She emphasised the need for wider community understanding and support if the sector’s climate-mitigating potential is to be fulfilled, affirming the SFT’s stance that “citizen power can drive change. Farmers need our support to create the landscapes we want to see and produce the food we want to eat.”
The panel agreed there’s excitement for change, but that transition could end up being a bumpy road. They were adamant that farmers were ready for the challenge and keen to play their part: “Farmers can and want to be part of the solution,” said Anne Meis, USFRA Chair.
Lang’s view is that farming is gaining traction as a leading solution for positive change, and there are high hopes it will be much more prominently visible on next year’s COP agenda.
All were hopeful for the sector’s future, and some actions on agriculture agreed as a result of COP26’s Nature & Land Use Day are moving in the right direction, though at a slow and limited rate.
What of agroecology?
One question remains: what of agroecology?
Patrick Holden is a regenerative livestock farmer of 300 acres. Yet as Chair of the session, he had little space to speak on the small-scale alternatives to industrial agriculture – those most likely already part of the solution – with a panel representing Big Data, global wildlife welfare and 1.6m US farmers.
In overengineering yet another effort to globalise ‘sustainable’ farming, there is little recognition of the fastidious work of organisations such as IDDRI who presented a clear, science-based 10-year path for European transition to agroecology back in 2018, or IPES-Food that only recently warned of the impending risk of big data’s tightening grip on agriculture – as well as outlining a strategy for achieving sustainable global food systems within 25 years.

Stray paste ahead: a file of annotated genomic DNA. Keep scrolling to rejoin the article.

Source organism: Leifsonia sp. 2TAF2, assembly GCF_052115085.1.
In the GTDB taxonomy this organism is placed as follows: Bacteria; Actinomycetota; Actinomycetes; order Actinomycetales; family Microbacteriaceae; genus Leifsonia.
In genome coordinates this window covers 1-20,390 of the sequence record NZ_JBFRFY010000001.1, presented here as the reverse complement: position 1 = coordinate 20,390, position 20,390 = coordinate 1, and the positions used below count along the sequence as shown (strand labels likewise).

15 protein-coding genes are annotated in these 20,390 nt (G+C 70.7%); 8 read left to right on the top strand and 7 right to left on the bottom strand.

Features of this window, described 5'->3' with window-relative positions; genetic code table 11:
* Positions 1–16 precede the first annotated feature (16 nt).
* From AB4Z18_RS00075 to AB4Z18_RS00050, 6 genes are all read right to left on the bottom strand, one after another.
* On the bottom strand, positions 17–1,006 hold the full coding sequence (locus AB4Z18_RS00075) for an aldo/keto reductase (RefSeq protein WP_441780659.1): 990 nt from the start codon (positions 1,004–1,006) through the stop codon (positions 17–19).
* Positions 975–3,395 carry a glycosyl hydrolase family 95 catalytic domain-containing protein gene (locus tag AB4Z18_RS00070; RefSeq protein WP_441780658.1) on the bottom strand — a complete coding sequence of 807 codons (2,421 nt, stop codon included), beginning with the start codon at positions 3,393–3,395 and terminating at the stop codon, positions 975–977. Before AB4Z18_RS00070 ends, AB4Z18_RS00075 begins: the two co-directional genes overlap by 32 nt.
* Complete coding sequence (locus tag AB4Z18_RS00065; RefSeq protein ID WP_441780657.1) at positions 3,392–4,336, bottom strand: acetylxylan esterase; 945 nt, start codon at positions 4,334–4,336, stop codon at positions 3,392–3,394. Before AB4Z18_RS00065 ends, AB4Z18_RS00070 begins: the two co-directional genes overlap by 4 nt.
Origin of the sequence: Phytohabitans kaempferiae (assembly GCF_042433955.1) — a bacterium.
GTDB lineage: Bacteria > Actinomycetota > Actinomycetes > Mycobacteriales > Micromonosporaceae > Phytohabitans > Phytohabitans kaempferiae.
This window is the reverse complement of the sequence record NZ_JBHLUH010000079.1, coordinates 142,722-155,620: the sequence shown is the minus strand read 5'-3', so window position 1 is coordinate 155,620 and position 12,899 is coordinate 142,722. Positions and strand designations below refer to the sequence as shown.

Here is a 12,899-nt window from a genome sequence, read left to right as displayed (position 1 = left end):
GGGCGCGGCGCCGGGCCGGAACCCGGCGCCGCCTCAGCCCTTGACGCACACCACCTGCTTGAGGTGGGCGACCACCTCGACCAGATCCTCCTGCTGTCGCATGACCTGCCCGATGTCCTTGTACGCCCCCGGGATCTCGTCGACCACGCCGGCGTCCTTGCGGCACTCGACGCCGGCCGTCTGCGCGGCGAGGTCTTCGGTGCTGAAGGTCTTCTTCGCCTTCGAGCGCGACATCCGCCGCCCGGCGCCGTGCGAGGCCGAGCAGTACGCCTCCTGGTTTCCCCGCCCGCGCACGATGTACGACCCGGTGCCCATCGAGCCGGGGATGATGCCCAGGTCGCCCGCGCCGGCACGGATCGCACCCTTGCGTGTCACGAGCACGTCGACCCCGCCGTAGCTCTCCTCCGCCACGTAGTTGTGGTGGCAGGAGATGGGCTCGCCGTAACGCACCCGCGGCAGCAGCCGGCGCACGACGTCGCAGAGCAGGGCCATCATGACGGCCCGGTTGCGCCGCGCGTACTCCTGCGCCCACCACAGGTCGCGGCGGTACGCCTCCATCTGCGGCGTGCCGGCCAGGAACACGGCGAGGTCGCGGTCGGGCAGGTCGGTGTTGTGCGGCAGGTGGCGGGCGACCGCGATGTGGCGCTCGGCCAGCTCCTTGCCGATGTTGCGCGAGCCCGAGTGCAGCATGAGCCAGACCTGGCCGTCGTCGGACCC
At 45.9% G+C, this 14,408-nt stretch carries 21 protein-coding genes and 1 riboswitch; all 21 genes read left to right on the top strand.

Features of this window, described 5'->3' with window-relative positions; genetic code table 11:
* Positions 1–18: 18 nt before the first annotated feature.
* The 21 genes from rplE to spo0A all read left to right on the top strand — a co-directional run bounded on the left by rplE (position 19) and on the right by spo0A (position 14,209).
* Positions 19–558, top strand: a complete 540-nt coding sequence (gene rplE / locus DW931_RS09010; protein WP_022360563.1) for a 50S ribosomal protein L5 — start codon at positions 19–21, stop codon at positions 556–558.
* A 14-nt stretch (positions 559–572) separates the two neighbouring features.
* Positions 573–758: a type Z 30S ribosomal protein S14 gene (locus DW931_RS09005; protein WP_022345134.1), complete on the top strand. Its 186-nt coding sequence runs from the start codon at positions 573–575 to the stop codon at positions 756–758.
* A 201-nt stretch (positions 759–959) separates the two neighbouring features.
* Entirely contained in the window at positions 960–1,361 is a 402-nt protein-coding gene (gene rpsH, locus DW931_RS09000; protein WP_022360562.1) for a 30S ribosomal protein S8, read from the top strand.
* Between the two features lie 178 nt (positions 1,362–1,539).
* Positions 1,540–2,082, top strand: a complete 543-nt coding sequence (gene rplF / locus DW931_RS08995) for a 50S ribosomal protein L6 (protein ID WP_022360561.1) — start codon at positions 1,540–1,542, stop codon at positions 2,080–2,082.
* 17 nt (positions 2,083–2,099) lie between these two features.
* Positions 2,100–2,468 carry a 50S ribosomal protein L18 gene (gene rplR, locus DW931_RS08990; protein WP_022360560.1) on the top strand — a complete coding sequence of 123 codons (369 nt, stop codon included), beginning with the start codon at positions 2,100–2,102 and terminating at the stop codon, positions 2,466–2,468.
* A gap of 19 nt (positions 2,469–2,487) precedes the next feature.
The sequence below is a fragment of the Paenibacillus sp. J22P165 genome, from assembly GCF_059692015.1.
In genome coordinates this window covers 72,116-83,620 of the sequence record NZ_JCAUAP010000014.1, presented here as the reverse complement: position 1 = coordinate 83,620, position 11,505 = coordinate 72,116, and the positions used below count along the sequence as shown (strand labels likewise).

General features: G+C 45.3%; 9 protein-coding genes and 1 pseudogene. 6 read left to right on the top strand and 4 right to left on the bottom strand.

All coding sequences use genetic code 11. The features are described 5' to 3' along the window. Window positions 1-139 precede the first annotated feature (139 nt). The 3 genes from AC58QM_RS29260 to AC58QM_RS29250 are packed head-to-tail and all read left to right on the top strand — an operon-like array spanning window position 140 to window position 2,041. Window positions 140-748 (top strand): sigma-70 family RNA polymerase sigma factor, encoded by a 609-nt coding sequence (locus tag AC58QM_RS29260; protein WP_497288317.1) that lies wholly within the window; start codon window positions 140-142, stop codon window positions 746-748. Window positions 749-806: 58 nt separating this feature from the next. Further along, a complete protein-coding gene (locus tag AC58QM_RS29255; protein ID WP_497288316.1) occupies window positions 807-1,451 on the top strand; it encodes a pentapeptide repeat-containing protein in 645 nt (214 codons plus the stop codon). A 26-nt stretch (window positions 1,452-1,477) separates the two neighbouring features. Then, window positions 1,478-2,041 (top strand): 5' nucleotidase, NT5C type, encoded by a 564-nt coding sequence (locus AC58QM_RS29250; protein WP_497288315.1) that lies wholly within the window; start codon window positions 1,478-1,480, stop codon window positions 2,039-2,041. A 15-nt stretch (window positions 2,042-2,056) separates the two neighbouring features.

Here, the onus remains squarely on those already working for environmental good to prove they are doing so.
Proponents of the GFM claim: “the cost of food and farming systems remain hidden and displaced as those that pollute are not held financially accountable for their damage caused. This makes it difficult for governments to know which food production systems to support, food companies to know which producers to source from and consumers to understand what the most sustainable and healthy options are”. This claim is disputable. The polluters are highly visible; proven destructive industries are subsidised rather than penalised.
Perhaps change will only become a reality when ‘the alternative’ is recognised as the viable multi-faceted solution it has already proven itself to be, and when its representatives are invited to sit at that hallowed table where the vital decisions regarding the future of our planet are made.